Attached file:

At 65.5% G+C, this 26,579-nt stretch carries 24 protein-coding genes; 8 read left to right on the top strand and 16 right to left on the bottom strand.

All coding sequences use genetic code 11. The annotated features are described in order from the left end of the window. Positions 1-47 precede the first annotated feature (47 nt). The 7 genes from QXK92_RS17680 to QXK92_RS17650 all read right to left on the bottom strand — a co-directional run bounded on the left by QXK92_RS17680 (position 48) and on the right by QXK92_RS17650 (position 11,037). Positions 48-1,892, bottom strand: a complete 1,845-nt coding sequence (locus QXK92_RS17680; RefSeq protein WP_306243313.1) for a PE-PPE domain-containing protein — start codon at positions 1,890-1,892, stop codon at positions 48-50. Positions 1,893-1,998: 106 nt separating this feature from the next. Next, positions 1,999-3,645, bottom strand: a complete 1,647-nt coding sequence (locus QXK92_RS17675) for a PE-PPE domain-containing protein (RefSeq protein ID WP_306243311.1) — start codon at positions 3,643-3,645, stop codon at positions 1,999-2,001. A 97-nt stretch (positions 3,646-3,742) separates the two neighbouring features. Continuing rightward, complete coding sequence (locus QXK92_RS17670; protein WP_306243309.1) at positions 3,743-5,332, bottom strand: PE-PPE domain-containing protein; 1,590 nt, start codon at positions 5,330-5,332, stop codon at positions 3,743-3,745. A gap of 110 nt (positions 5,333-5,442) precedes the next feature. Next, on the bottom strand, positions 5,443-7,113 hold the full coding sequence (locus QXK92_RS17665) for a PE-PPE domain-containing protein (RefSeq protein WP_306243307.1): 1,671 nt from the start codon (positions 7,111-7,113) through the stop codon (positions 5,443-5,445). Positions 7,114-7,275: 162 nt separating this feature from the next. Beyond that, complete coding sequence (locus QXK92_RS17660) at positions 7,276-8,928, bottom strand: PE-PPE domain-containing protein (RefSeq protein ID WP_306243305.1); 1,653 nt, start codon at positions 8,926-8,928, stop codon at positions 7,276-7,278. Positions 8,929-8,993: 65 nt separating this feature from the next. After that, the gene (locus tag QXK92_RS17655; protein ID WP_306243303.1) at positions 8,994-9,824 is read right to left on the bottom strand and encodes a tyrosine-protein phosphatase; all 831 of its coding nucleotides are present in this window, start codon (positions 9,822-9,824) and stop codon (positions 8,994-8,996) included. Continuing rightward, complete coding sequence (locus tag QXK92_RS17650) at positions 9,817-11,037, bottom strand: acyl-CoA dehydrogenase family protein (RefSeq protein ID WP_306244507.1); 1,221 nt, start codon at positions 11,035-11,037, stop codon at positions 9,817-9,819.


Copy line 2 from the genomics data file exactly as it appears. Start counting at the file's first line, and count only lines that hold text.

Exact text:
All coding sequences use genetic code 11. The annotated features are described in order from the left end of the window. Positions 1-47 precede the first annotated feature (47 nt). The 7 genes from QXK92_RS17680 to QXK92_RS17650 all read right to left on the bottom strand — a co-directional run bounded on the left by QXK92_RS17680 (position 48) and on the right by QXK92_RS17650 (position 11,037). Positions 48-1,892, bottom strand: a complete 1,845-nt coding sequence (locus QXK92_RS17680; RefSeq protein WP_306243313.1) for a PE-PPE domain-containing protein — start codon at positions 1,890-1,892, stop codon at positions 48-50. Positions 1,893-1,998: 106 nt separating this feature from the next. Next, positions 1,999-3,645, bottom strand: a complete 1,647-nt coding sequence (locus QXK92_RS17675) for a PE-PPE domain-containing protein (RefSeq protein ID WP_306243311.1) — start codon at positions 3,643-3,645, stop codon at positions 1,999-2,001. A 97-nt stretch (positions 3,646-3,742) separates the two neighbouring features. Continuing rightward, complete coding sequence (locus QXK92_RS17670; protein WP_306243309.1) at positions 3,743-5,332, bottom strand: PE-PPE domain-containing protein; 1,590 nt, start codon at positions 5,330-5,332, stop codon at positions 3,743-3,745. A gap of 110 nt (positions 5,333-5,442) precedes the next feature. Next, on the bottom strand, positions 5,443-7,113 hold the full coding sequence (locus QXK92_RS17665) for a PE-PPE domain-containing protein (RefSeq protein WP_306243307.1): 1,671 nt from the start codon (positions 7,111-7,113) through the stop codon (positions 5,443-5,445). Positions 7,114-7,275: 162 nt separating this feature from the next. Beyond that, complete coding sequence (locus QXK92_RS17660) at positions 7,276-8,928, bottom strand: PE-PPE domain-containing protein (RefSeq protein ID WP_306243305.1); 1,653 nt, start codon at positions 8,926-8,928, stop codon at positions 7,276-7,278. Positions 8,929-8,993: 65 nt separating this feature from the next. After that, the gene (locus tag QXK92_RS17655; protein ID WP_306243303.1) at positions 8,994-9,824 is read right to left on the bottom strand and encodes a tyrosine-protein phosphatase; all 831 of its coding nucleotides are present in this window, start codon (positions 9,822-9,824) and stop codon (positions 8,994-8,996) included. Continuing rightward, complete coding sequence (locus tag QXK92_RS17650) at positions 9,817-11,037, bottom strand: acyl-CoA dehydrogenase family protein (RefSeq protein ID WP_306244507.1); 1,221 nt, start codon at positions 11,035-11,037, stop codon at positions 9,817-9,819.